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Volume 24 No. 155

Law Politics

     The L.A. TIMES reports Los Angeles Marathon, Inc., the
company that runs the L.A. Marathon, has reportedly admitted to
laundering thousands of dollars for the campaigns of former L.A.
Mayor Tom Bradley, Oakland Mayor Elihu Harris and others.  The
company has been fined $436,000 by the L.A. Ethics Commission and
the CA state Fair Political Practices Commission.  The firm
admitted to being the "true source" of 137 campaign contributions
while "illicitly" reimbursing its employees (L.A. TIMES, 9/27).

     Sen. Howard Metzenbaum (D-OH), a longtime foe of baseball's
antitrust exemption, threatened again last night to attach his
legislation revoking the exemption as an amendment to an
appropriations bill.  But at the suggestion of Democratic
colleagues, he again withdrew his measure for a later time.
Metzenbaum and UT Republican Orrin Hatch are co-sponsors of a
revised bill that would lift the exemption should the owners
unilaterally impose a salary cap.  Both senators argued their
case last night that the baseball antitrust amendment should be
attached to the HHS appropriations bill because of a
parliamentary loophole that made it "germane" to that particular
piece of legislation.  Metzenbaum had claimed that the HHS bill
would be the last chance for an amendment before adjournment (THE
DAILY).
     BACK ON THE HILL TODAY:  For the second time in two weeks, a
House subcommittee will hold hearings on baseball's labor
situation.  Today, it is the labor-management subcommittee of the
House Education and Labor Committee chaired by Rep. Pat Williams
(D-MT).  Williams has proposed legislation that would establish a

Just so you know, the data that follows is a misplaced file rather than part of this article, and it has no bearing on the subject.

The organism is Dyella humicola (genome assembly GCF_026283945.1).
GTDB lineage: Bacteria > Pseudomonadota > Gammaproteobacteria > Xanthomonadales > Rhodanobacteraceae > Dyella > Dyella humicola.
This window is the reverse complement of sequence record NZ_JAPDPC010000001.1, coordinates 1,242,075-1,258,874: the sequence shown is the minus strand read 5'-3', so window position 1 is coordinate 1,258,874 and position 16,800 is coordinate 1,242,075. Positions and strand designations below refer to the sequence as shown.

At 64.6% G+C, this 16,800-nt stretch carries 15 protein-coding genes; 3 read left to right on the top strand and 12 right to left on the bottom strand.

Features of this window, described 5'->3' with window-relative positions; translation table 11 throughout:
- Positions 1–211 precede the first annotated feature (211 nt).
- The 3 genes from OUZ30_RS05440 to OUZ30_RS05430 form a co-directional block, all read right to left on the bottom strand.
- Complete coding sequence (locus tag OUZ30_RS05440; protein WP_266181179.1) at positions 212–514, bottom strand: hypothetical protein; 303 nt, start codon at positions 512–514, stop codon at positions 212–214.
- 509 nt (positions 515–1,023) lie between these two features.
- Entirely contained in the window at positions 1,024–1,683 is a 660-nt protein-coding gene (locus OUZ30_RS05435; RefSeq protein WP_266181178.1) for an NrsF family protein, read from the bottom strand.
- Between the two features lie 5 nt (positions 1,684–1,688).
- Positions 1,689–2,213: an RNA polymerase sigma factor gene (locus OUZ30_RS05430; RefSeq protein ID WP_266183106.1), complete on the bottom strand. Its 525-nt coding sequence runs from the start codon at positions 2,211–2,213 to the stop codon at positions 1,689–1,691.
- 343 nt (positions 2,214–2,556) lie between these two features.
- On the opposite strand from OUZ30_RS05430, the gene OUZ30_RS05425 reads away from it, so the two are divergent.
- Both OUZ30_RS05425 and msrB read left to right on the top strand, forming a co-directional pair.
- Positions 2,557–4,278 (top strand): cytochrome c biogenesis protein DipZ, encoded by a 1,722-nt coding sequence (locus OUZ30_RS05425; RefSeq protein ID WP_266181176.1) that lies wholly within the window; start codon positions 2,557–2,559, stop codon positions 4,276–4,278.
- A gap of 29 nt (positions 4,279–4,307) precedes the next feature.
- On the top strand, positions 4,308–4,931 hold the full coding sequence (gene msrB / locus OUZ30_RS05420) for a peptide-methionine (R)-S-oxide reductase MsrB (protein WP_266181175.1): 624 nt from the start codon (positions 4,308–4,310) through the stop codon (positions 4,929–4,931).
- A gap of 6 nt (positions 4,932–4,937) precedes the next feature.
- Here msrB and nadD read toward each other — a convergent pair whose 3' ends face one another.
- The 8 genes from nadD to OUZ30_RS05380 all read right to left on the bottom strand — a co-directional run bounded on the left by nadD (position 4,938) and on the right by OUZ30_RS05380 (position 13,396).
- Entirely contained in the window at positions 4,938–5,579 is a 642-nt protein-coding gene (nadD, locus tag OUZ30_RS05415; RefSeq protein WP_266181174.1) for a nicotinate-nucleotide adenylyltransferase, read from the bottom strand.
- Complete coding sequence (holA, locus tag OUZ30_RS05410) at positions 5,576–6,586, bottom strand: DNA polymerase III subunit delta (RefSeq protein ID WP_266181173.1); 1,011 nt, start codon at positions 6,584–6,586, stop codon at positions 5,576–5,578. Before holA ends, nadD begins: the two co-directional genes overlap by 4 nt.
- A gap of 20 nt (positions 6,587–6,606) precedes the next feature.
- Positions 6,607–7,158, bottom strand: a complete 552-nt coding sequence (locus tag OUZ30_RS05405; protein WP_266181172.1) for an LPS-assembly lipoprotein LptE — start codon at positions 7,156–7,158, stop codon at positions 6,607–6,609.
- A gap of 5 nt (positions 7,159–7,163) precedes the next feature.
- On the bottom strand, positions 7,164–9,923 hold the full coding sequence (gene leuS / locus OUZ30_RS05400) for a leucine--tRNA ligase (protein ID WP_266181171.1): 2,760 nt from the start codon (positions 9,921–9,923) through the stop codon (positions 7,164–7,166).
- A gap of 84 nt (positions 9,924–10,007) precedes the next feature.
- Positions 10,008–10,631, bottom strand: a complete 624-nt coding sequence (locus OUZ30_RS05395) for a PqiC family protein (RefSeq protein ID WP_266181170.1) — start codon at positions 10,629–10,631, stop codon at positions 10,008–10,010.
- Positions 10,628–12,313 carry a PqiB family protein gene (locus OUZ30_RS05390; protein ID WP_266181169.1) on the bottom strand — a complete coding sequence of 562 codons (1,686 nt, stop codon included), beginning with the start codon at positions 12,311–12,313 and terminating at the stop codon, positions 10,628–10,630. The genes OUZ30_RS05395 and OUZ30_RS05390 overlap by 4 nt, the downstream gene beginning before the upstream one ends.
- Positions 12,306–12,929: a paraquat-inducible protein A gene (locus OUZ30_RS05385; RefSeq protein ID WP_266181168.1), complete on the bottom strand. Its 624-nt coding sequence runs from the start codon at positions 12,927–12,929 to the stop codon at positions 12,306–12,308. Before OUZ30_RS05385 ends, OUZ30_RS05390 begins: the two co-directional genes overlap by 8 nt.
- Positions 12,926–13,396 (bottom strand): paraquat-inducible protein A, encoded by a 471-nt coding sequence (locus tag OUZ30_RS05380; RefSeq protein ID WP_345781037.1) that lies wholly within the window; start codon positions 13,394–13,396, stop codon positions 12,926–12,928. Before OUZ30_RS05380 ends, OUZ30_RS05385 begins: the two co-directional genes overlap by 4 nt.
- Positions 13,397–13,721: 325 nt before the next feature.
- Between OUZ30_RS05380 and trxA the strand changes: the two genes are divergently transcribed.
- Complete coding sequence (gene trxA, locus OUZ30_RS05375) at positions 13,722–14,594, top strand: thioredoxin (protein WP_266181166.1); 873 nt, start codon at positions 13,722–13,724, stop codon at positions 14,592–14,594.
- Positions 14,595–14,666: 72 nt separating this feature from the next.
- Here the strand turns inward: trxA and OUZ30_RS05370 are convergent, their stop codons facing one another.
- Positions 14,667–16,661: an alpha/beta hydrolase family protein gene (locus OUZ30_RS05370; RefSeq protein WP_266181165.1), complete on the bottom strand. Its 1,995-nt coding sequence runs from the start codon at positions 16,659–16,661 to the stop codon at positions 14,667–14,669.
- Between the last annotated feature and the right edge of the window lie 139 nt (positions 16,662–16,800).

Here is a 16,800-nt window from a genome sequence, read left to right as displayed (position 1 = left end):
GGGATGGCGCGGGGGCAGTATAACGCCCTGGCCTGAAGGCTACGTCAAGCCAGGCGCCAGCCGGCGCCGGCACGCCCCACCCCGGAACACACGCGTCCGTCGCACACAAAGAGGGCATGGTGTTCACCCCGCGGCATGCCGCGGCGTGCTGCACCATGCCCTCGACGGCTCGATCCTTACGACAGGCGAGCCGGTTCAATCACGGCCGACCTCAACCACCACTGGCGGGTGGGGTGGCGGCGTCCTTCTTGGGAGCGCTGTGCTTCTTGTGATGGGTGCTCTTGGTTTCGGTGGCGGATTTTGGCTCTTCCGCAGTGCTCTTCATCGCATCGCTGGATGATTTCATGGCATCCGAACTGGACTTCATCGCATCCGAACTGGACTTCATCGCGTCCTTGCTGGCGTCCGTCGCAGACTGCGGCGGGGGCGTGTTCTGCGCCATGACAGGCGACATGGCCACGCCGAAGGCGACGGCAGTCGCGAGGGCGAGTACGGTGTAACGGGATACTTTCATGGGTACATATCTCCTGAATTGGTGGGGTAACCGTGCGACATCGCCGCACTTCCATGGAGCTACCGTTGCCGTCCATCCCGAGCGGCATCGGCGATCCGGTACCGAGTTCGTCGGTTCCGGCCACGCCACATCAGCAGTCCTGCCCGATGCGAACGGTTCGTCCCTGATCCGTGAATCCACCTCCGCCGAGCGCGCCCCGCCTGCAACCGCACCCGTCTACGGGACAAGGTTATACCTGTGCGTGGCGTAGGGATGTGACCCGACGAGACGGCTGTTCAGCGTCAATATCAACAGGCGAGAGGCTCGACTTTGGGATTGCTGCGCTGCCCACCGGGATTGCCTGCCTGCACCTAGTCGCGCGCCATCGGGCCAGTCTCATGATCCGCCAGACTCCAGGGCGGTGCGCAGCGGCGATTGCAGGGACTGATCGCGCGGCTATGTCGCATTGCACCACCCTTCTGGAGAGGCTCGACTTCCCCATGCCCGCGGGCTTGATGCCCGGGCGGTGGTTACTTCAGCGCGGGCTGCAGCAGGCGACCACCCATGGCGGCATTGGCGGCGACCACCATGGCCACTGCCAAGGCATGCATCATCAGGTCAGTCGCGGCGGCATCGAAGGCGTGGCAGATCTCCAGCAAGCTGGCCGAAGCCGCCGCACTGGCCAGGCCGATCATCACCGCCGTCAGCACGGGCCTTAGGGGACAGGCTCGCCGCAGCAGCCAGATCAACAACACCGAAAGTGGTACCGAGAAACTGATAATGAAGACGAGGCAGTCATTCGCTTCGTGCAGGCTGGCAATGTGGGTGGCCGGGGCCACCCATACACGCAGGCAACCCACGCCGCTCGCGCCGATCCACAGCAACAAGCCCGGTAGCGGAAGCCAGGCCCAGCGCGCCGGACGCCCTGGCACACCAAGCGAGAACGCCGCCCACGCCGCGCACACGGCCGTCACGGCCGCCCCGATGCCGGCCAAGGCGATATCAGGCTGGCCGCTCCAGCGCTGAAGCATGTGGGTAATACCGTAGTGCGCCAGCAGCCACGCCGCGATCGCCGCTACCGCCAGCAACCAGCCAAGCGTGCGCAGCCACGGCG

three-person arbitration panel to settle the baseball dispute
should no agreement be reached by February 1.  Among those
scheduled to appear:  Chief management negotiator Richard
Ravitch, MLB labor relation committee General Counsel Charles
O'Connor, MLBPA General Counsel Gene Orza, the Yankees' Bernie
Williams and the Dodgers' Orel Hershiser.  Williams' bill is "not
very likely to go anywhere this session," but it "would probably
have a better chance" next year than the bill to strip the
antitrust exemption (Murray Chass, N.Y. TIMES, 9/28).
     SPEAKING OF WHICH ... The House Judiciary Committee will
vote, possibly as early as tomorrow, on a bill sponsored by Rep.
Mike Synar (D-OK) to lift the exemption should the owners
unilaterally impose a cap.  The vote could come tomorrow
(AP/PHILADELPHIA INQUIRER, 9/28).

     A civil lawsuit brought against MLB by Vincent Piazza and
Vincent Tirendi, who were rejected in their bid to move the
Giants to FL, is scheduled to begin tomorrow in a Philadelphia
federal court.  The suit alleged that Piazza and Tirendi's civil
rights, state contract laws and federal antitrust laws were
violated by MLB.  Harvard Law's Paul Weiler, noting that a jury
may be prejudiced against the owners by the ongoing labor
dispute:  "There's no doubt the strike makes this a tougher case
for baseball."  The case will center around the issue of
"defamation" concerning a '92 comment from Fred Kuhlmann of the
Cardinals that Piazza had problems with his "background."  Piazza
alleges an anti-Italian bias.  But the case has "the potential to
bring down" baseball's antitrust exemption.  While U.S. District
Court Judge John Padova has already ruled that the exemption
"won't have any validity in this case," the owners vow to appeal
the case to the Supreme Court should Piazza and Tirendi prevail
(Noam Neusner, TAMPA TRIBUNE, 9/28).